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African American

WNYC News

Basquiat and Lawrence as Social Activists

Friday, April 10, 2015

Two new exhibits show how Jean-Michel Basquiat and Jacob Lawrence fought to portray the African-American experience in a white art world.

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Storycorps

StoryCorps Podcast 417: Remembering Wil Smith

Friday, March 13, 2015

Today, StoryCorps remembers Wil Smith, who recorded a conversation with his daughter, Olivia, about being a single dad in college. At the time of this interview in 2012, Wil had just been diagnosed with colon cancer. He died on February 22, 2015 at 46 years old.

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On Being

Michel Martin — The Fabric of Our Identity

Thursday, October 02, 2014

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On Being

[Unedited] Michel Martin with Krista Tippett

Thursday, October 02, 2014

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On Being

Maya Angelou, Elizabeth Alexander, & Arnold Rampersad — W.E.B. Du Bois & the American Soul

Thursday, July 10, 2014

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On Being

[Unedited] Maya Angelou with Krista Tippett

Thursday, July 10, 2014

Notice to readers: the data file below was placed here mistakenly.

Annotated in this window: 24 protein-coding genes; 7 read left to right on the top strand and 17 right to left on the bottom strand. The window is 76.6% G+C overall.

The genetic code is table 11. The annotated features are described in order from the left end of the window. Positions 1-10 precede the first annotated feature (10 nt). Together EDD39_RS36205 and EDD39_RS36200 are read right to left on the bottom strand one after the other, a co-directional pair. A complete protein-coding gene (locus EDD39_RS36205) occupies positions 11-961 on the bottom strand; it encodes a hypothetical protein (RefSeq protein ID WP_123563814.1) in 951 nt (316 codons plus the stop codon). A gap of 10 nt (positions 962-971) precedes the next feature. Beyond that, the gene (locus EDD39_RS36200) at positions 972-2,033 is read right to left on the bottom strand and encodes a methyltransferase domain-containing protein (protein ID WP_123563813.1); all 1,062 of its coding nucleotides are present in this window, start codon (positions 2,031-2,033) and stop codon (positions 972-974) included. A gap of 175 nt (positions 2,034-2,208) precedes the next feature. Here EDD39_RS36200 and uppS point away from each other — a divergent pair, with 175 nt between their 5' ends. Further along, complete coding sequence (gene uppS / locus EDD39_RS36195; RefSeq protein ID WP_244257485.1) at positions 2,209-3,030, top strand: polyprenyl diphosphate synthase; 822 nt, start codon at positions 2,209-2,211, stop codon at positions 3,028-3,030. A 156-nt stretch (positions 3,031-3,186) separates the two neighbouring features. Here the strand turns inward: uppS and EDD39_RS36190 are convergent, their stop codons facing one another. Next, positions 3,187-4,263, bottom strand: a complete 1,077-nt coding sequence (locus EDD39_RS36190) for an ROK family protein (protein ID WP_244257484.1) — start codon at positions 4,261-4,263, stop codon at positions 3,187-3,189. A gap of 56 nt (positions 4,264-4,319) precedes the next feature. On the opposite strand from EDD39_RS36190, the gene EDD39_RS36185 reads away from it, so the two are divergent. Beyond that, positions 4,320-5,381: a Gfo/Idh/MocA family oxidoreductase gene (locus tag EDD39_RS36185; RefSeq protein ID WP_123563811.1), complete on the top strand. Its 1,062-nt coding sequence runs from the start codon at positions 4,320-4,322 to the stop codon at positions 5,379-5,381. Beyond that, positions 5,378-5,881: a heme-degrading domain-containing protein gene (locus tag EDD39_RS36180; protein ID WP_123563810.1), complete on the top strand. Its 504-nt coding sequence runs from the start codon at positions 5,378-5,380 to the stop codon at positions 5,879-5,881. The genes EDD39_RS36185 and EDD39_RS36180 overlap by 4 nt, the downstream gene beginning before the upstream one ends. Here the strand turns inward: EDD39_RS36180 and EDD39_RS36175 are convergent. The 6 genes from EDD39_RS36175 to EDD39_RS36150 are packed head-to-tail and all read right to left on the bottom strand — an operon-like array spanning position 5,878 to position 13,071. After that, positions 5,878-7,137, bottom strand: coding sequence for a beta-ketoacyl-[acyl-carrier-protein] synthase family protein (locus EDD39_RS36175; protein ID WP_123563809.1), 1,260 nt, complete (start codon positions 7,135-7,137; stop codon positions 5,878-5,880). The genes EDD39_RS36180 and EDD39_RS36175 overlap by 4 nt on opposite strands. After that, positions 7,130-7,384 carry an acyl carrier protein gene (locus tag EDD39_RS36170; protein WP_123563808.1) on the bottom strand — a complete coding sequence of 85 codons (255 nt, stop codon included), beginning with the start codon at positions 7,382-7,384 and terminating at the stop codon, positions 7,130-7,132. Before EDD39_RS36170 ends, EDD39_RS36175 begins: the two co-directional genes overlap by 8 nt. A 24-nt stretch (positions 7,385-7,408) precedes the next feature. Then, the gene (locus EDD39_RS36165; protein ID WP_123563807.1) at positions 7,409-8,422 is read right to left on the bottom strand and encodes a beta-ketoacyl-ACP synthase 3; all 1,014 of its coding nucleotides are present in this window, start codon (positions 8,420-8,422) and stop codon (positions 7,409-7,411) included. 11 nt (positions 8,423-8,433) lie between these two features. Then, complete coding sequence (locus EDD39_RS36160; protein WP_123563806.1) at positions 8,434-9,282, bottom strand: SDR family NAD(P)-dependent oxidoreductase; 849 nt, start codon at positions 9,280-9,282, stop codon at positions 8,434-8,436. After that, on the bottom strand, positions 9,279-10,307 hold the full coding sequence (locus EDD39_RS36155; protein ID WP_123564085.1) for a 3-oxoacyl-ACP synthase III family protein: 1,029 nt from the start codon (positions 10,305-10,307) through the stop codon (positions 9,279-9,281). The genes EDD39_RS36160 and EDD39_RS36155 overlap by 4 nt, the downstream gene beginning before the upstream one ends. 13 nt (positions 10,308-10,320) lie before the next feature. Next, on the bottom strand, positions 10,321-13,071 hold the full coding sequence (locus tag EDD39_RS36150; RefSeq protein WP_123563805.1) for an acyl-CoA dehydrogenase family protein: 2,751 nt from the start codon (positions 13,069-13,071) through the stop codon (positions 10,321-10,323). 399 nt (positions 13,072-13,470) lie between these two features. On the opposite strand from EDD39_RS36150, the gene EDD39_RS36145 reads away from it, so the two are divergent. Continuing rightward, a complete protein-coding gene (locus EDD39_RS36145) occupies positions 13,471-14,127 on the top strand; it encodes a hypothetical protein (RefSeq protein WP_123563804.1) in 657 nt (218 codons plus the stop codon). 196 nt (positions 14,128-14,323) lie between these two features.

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On Being

[Unedited] Whitney Battle-Baptiste with Krista Tippett

Thursday, July 10, 2014

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On Being

[Unedited] Arnold Rampersad with Krista Tippett

Thursday, July 10, 2014

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On Being

[Unedited] Elizabeth Alexander with Krista Tippett

Thursday, July 10, 2014

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WNYC News

Tupac On Broadway, Ya Hear Me?

Friday, June 20, 2014

The music of late rapper Tupac Shakur doesn't, on the face of it, seem like Broadway material. But the musical is poised to be one of the season's breakout hits.

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WNYC News

Making Comedy Out of Slavery and Prison Life

Wednesday, May 28, 2014

Two young, African-American playwrights are making satire out of heavy topics. "We cry and laugh with the same muscle," says Marcus Gardley.

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The Takeaway

Henry Louis Gates Jr. on 500 Years of African American History

Tuesday, October 22, 2013

The newest documentary by Dr. Henry Louis Gates Jr., “The African Americans,” examines five centuries of African American history—from the first black conquistador to arrive in what's now America to the election of President Barack Obama. The series explores the evolution of the African American people, as well as the cultural institutions, political strategies, and religious and social perspectives they developed against unimaginable odds.

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WNYC News

Marking Martin Luther King Jr Day

Sunday, January 20, 2013

On this Martin Luther King, Jr. Day, WNYC visits Morningside Heights to see how the neighborhood is marking the celebration - from bookstore displays to playground conversations.